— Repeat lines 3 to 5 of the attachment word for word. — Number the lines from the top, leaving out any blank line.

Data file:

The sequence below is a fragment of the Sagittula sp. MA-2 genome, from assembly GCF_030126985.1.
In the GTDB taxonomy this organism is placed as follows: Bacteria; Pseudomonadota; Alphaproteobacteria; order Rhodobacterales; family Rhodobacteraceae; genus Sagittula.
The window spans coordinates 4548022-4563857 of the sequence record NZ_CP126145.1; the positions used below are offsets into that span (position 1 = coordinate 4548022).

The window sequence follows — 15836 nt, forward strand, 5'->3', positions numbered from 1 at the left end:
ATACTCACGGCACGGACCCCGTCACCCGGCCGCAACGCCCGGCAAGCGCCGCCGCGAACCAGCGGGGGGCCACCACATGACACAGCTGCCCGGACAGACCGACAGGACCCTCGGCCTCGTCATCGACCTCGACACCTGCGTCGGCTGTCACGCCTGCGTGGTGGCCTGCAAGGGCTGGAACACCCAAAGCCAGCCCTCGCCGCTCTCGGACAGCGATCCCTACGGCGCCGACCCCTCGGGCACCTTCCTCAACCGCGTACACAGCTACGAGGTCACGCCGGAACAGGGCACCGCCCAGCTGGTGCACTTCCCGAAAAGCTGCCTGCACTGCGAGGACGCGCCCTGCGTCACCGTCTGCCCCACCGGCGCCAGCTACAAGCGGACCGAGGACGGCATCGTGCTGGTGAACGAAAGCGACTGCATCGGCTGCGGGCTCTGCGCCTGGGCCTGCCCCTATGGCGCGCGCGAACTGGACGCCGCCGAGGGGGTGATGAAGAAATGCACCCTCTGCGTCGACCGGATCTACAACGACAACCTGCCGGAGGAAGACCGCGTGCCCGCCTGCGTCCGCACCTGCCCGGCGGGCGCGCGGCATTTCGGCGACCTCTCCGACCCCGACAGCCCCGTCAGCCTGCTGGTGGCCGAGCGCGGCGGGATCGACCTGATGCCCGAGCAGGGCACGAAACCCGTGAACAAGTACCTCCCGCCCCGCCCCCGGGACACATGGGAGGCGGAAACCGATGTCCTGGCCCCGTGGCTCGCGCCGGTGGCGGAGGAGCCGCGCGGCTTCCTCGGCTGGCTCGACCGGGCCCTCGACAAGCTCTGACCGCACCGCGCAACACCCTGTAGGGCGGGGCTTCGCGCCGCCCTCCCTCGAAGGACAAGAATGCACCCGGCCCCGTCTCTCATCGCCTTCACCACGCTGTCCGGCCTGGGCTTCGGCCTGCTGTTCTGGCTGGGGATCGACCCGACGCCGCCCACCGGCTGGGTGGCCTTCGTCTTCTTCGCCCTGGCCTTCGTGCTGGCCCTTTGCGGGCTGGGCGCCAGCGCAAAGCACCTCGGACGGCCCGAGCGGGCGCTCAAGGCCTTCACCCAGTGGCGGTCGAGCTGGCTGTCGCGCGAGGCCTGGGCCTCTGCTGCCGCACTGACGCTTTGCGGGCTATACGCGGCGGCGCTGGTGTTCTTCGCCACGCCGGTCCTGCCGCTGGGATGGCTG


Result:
The window spans coordinates 4548022-4563857 of the sequence record NZ_CP126145.1; the positions used below are offsets into that span (position 1 = coordinate 4548022).

The window sequence follows — 15836 nt, forward strand, 5'->3', positions numbered from 1 at the left end:
ATACTCACGGCACGGACCCCGTCACCCGGCCGCAACGCCCGGCAAGCGCCGCCGCGAACCAGCGGGGGGCCACCACATGACACAGCTGCCCGGACAGACCGACAGGACCCTCGGCCTCGTCATCGACCTCGACACCTGCGTCGGCTGTCACGCCTGCGTGGTGGCCTGCAAGGGCTGGAACACCCAAAGCCAGCCCTCGCCGCTCTCGGACAGCGATCCCTACGGCGCCGACCCCTCGGGCACCTTCCTCAACCGCGTACACAGCTACGAGGTCACGCCGGAACAGGGCACCGCCCAGCTGGTGCACTTCCCGAAAAGCTGCCTGCACTGCGAGGACGCGCCCTGCGTCACCGTCTGCCCCACCGGCGCCAGCTACAAGCGGACCGAGGACGGCATCGTGCTGGTGAACGAAAGCGACTGCATCGGCTGCGGGCTCTGCGCCTGGGCCTGCCCCTATGGCGCGCGCGAACTGGACGCCGCCGAGGGGGTGATGAAGAAATGCACCCTCTGCGTCGACCGGATCTACAACGACAACCTGCCGGAGGAAGACCGCGTGCCCGCCTGCGTCCGCACCTGCCCGGCGGGCGCGCGGCATTTCGGCGACCTCTCCGACCCCGACAGCCCCGTCAGCCTGCTGGTGGCCGAGCGCGGCGGGATCGACCTGATGCCCGAGCAGGGCACGAAACCCGTGAACAAGTACCTCCCGCCCCGCCCCCGGGACACATGGGAGGCGGAAACCGATGTCCTGGCCCCGTGGCTCGCGCCGGTGGCGGAGGAGCCGCGCGGCTTCCTCGGCTGGCTCGACCGGGCCCTCGACAAGCTCTGACCGCACCGCGCAACACCCTGTAGGGCGGGGCTTCGCGCCGCCCTCCCTCGAAGGACAAGAATGCACCCGGCCCCGTCTCTCATCGCCTTCACCACGCTGTCCGGCCTGGGCTTCGGCCTGCTGTTCTGGCTGGGGATCGACCCGACGCCGCCCACCGGCTGGGTGGCCTTCGTCTTCTTCGCCCTGGCCTTCGTGCTGGCCCTTTGCGGGCTGGGCGCCAGCGCAAAGCACCTCGGACGGCCCGAGCGGGCGCTCAAGGCCTTCACCCAGTGGCGGTCGAGCTGGCTGTCGCGCGAGGCCTGGGCCTCTGCTGCCGCACTGACGCTTTGCGGGCTATACGCGGCGGCGCTGGTGTTCTTCGCCACGCCGGTCCTGCCGCTGGGATGGCTG